Women now represent 24% of the cybersecurity workforce. While the stronger representation of women in the cybersecurity workforce is encouraging, challenges like wage inequality remain, according to the (ISC)2 2019 Women in Cybersecurity report.
This estimate is a higher percentage than in past reports in part due to the adoption of a new sample methodology that creates a more accurate and holistic representation of the cybersecurity and IT/ICT professionals responsible for securing their organizations’ critical assets.
“The data confirms what we’ve been seeing for the past few years on the ground. More women are coming into the field of cybersecurity with post-graduate degrees and not only working in the trenches but also in the C-suite,” said (ISC)2 CEO David Shearer, CISSP.
“Women in high-level positions will foster more inclusion and inspire young women to join the industry, and there are certainly many exciting opportunities available for those seeking to inspire a safe and secure cyber world. Diversity only makes us stronger.”
Signs of progress
The newest generation of professional entrants into cybersecurity is decidedly more female than in the past. 45% of women surveyed are millennials, compared to just 33% of men. While just 24% of the industry is female today, this will change the face of the cybersecurity profession in the years to come.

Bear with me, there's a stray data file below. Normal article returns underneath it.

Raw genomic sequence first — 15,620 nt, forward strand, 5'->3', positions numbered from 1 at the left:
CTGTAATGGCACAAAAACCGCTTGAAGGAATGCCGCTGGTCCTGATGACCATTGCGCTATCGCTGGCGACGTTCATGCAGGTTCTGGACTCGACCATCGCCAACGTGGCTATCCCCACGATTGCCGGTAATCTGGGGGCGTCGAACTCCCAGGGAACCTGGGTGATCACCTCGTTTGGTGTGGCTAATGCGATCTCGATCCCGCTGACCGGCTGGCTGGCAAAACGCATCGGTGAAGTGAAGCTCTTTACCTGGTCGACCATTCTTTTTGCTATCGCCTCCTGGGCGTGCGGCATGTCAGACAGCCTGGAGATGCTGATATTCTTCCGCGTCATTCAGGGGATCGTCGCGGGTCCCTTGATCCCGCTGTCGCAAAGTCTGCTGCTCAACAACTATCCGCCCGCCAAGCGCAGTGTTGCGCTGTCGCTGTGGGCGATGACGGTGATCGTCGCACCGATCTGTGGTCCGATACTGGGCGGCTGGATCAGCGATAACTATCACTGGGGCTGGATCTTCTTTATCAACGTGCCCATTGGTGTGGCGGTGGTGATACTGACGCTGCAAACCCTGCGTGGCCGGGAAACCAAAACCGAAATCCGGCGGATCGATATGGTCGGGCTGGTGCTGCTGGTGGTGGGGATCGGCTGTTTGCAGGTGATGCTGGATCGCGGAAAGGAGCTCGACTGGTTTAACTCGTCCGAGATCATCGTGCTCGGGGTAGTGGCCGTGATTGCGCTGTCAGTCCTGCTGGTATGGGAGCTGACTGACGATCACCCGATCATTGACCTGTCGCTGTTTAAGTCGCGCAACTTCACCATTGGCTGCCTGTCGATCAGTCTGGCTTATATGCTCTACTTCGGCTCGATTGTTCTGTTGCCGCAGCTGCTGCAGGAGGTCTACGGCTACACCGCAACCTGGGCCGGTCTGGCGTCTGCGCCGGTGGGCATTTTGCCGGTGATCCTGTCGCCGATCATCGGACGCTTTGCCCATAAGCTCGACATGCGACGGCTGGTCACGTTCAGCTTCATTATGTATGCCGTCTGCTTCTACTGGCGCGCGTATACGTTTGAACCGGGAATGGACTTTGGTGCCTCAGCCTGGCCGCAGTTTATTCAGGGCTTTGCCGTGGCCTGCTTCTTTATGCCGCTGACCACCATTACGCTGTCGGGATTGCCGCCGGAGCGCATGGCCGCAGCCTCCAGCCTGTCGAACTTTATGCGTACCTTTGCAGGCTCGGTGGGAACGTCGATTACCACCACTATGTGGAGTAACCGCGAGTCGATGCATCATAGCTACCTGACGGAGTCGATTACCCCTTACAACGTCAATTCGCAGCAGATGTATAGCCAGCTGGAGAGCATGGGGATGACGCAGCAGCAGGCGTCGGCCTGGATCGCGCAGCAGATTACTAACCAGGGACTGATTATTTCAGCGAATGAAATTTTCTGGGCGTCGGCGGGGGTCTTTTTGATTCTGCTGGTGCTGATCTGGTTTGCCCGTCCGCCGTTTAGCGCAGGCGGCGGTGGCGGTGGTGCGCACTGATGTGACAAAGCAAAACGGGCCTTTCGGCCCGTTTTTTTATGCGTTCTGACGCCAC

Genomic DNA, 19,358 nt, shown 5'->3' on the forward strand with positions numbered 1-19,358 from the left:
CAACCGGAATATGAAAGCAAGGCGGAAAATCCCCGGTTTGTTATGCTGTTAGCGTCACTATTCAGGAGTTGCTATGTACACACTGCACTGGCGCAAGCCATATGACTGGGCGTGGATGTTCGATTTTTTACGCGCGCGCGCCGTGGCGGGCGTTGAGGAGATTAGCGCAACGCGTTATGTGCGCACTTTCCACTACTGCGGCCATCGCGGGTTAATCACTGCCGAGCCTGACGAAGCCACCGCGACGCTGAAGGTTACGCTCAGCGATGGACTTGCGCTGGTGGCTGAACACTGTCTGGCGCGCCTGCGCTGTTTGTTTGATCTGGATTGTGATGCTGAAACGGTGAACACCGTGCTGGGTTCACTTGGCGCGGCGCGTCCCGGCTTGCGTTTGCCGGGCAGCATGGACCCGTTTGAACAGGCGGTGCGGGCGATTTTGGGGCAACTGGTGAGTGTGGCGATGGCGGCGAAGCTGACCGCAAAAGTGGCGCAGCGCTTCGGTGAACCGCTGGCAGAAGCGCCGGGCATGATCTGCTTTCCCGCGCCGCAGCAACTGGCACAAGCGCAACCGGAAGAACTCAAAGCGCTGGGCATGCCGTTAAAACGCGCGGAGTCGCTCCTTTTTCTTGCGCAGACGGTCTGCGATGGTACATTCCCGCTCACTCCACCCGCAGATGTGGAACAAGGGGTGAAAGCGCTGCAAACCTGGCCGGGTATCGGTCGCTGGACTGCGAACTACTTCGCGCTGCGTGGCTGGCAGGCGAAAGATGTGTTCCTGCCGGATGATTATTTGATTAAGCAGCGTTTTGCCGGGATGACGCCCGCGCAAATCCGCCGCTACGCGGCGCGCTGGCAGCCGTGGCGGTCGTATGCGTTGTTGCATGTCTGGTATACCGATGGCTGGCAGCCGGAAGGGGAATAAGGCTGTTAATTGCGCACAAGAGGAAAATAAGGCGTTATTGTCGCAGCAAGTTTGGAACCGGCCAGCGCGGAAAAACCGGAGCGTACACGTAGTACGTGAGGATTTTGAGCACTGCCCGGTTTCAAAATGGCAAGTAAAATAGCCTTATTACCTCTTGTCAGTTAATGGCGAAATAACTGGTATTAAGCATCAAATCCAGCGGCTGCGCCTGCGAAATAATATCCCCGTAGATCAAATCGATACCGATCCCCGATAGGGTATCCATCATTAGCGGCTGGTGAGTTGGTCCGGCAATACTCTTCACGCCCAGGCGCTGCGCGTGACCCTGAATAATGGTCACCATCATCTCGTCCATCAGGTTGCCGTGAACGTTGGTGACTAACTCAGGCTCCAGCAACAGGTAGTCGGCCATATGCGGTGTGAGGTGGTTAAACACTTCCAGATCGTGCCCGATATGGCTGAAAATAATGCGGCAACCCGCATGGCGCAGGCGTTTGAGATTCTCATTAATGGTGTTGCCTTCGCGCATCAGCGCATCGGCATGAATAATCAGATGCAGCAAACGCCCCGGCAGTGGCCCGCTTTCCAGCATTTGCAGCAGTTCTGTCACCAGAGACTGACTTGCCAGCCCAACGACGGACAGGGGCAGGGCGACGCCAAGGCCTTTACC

Women also bring higher levels of education to cybersecurity. More women (52%) in the survey hold a post-graduate degree than their male counterparts (44%).
The report also found that although men still outnumber women in cybersecurity by about three to one overall, women in the field are advancing to leadership positions. According to survey respondents, higher percentages of women than men are attaining senior leadership and decision-making positions.
- Chief Technology Officer – 7% of women vs. 2% of men
- Vice President of IT – 9% of women vs. 5% of men
- IT Director – 18% of women vs. 14% of men
- C-level/Executive – 28% of women vs. 19% of men
“It’s an encouraging sign that more women are succeeding in cybersecurity and moving up through the ranks,” said Jennifer Minella, CISSP, vice president of engineering & security at Carolina Advanced Digital, Inc. and chairperson of the (ISC)2 Board of Directors.
“For many years this hasn’t been the case, and we need to continue to do all we can to make ours a welcoming profession for the most talented and innovative individuals, regardless of gender.”
While there is evidence of progress as more women enter into and succeed in the field of cybersecurity, the report also indicates that pay inequities persist.
17% of women globally reported annual salaries between $50,000 – $90,000, as compared to 29% of men, and 15% of women earn between $100,000 – $499,999, while 20% of men earn at least that much.
For all their differences, the report indicates that men and women share a lot of the same concerns about their roles, including lack of commitment from upper management, the reputation of their organization, risk of seeing their job outsourced, lack of work/life balance, the threat of artificial intelligence (AI) reducing the need for cybersecurity workers and a lack of standardized cybersecurity terminology to effectively communicate within their organizations.